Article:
Top Economic & Other News
Greece's life support extended in debt sale. There's no such thing as bad debt, just debt at bad prices. Greece is able to sell €4.063B in 13-week Treasury bills priced to yield a whopping 4.43%. "Simply an extension of life support," says a rate strategist for TD Securities.

Government proposes restricted drilling for Alaska. Interior Secretary Ken Salazar yesterday proposed opening 12M acres of Alaska's National Petroleum Reserve for oil and natural-gas drilling but restricting production on the remaining 11M acres due to conservation reasons. The area for drilling is thought to contain 550M barrels of economically recoverable oil and 8.7T cubic feet of natural gas.

RBI: India should sacrifice growth to lower inflation. India is in a bind: growth is slowing, inflation is high and the government's large deficit gives it little room for stimulus. "Some sacrifice in growth is inevitable and an unavoidable cost in bringing inflation down," Reserve Bank of India Governor Duvvuri Subbarao said late yesterday. "There is just no space for a fiscal or monetary response."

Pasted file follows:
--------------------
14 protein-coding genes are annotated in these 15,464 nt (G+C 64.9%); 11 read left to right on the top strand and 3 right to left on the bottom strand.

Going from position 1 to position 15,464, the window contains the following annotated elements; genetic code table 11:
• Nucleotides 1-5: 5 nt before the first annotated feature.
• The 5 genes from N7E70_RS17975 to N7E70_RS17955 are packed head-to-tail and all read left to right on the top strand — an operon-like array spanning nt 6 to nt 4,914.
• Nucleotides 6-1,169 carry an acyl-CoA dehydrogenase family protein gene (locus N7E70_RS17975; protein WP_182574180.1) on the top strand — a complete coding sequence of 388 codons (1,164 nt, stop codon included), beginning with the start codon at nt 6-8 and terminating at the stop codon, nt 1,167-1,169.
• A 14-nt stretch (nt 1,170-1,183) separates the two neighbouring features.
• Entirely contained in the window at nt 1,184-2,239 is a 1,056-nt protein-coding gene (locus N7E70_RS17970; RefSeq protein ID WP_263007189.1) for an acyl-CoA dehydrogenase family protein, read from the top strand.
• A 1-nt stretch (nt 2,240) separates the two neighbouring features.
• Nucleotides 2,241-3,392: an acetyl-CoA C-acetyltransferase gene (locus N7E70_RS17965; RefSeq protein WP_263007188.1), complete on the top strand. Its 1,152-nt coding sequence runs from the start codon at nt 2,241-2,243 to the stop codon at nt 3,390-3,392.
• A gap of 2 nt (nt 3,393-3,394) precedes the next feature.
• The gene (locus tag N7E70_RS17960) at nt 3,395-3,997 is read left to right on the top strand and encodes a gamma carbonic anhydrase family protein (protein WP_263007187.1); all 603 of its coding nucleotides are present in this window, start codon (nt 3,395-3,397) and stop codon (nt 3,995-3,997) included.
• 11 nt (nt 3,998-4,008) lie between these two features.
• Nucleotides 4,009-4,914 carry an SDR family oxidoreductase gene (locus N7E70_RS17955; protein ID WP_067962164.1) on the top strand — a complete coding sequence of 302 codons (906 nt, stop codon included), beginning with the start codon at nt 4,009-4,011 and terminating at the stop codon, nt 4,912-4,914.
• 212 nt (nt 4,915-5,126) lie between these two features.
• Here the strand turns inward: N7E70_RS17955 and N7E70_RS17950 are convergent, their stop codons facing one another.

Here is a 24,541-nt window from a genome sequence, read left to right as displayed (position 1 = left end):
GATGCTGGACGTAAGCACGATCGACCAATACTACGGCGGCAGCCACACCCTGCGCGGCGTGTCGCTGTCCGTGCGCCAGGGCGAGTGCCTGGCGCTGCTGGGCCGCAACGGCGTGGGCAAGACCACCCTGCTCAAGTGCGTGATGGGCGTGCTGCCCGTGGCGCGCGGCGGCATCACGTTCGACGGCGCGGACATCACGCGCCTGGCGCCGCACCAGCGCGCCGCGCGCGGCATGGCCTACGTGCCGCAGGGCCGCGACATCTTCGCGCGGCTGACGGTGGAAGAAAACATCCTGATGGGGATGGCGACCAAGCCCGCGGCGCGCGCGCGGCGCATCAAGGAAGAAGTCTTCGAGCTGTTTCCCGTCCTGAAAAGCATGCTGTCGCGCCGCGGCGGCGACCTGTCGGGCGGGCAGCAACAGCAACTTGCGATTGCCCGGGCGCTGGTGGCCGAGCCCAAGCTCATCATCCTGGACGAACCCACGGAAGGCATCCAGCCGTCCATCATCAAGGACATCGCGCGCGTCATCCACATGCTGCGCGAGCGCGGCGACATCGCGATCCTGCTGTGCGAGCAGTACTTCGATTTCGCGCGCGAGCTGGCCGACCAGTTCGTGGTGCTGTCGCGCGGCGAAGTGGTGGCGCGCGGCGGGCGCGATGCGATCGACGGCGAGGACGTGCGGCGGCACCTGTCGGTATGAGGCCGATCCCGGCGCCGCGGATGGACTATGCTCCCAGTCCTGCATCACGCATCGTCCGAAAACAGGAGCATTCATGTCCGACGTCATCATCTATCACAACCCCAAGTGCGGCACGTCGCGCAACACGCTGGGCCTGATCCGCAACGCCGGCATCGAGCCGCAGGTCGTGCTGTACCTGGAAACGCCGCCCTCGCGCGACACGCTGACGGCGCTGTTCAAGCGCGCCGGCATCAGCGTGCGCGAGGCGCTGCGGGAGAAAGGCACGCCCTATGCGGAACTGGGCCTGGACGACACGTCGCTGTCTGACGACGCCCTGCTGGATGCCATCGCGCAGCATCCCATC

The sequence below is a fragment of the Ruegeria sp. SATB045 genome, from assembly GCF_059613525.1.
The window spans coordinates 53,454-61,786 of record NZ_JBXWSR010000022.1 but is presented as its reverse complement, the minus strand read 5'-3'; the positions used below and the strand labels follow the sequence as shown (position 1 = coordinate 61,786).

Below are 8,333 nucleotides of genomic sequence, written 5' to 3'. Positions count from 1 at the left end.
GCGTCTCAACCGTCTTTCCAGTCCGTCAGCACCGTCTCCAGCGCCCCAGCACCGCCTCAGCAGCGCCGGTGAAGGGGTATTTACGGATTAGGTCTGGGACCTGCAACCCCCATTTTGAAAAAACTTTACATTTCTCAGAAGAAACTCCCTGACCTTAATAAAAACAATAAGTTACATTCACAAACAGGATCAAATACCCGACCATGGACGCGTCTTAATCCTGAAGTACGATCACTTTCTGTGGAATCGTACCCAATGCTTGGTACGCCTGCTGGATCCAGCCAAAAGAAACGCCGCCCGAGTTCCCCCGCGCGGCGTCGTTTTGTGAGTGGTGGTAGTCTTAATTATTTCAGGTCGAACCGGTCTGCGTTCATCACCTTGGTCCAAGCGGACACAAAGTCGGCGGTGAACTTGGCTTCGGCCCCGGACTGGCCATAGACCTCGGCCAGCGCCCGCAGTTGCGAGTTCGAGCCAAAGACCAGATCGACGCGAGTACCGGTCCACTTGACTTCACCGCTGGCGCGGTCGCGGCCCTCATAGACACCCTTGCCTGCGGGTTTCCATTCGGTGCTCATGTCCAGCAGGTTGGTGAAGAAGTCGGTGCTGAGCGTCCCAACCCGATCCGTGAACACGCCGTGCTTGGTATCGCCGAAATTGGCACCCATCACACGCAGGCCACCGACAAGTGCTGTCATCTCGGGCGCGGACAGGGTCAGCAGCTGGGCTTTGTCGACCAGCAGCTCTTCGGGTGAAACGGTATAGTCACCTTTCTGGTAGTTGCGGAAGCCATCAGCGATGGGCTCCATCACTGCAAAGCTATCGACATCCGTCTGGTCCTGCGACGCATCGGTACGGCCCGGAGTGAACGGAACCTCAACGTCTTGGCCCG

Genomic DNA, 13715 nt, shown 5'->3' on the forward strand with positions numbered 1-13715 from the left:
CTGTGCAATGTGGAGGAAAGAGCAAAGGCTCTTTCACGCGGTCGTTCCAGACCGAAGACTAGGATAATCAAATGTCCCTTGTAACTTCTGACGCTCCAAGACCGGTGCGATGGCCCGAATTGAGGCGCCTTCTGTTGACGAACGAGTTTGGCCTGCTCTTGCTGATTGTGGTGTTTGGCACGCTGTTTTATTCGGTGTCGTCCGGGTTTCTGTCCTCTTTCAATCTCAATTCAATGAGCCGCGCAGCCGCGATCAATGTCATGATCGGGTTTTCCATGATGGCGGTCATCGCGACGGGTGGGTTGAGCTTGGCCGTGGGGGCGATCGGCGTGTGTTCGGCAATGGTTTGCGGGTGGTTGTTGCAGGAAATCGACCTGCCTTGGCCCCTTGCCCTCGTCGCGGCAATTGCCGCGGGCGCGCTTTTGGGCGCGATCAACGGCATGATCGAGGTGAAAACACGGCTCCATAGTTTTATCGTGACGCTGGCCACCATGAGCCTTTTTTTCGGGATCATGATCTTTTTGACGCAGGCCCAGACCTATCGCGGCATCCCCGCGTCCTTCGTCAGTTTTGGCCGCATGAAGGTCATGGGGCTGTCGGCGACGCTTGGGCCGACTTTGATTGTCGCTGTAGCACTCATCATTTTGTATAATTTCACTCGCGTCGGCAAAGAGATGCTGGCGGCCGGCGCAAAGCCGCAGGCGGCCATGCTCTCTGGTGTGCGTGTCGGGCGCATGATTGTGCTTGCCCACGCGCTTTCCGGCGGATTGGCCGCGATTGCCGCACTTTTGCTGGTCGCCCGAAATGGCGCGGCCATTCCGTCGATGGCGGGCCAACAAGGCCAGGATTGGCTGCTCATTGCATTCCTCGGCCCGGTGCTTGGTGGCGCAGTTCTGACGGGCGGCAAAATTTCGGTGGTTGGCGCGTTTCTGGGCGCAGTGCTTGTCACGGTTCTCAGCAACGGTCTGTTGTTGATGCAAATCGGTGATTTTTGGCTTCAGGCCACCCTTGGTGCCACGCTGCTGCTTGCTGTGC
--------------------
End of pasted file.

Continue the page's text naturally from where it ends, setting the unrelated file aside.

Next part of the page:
U.S. stores up trouble as fertility rate drops. It turns out the U.S. is more like Japan and Scandinavia than realized, as its fertility rate has dropped to 1.9, below France and England. The U.S. had been considered one of the few rich Western countries with a total fertility rate above the replacement rate, but if the troubling new trend continues, the repercussions for America’s health and fiscal policies would be enormous.

Editors' Picks
Crouching Tiger, Hidden Profit
Equity Strength In The Face Of Traditional Weakness
Battle Of The Heavy Weight Gold Diggers

In Asia, Japan +0.5%. Hong Kong +1.1%. China +0.3%. India +0.6%.
In Europe, at midday, London +0.4%. Paris +0.2%. Frankfurt +0.7%.
Futures at 7:00: Dow +0.1%. S&P +0.1%. Nasdaq +0.1%. Crude +0.2% to $92.90. Gold +0.1% to $1614.00.

Today's economic calendar:
7:30 NFIB Small Business Optimism Index
7:45 ICSC Retail Store Sales
8:30 Retail Sales
8:30 Producer Price Index
8:55 Redbook Chain Store Sales
10:00 Business Inventories

Notable earnings before today's open: HD, TJX, KORS, CEL, AG, VELT, OTC:KITD, EL, DKS, SKS, VAL, ENG

Notable earnings after today's close: JDSU, PAAS

See full real-time earnings coverage »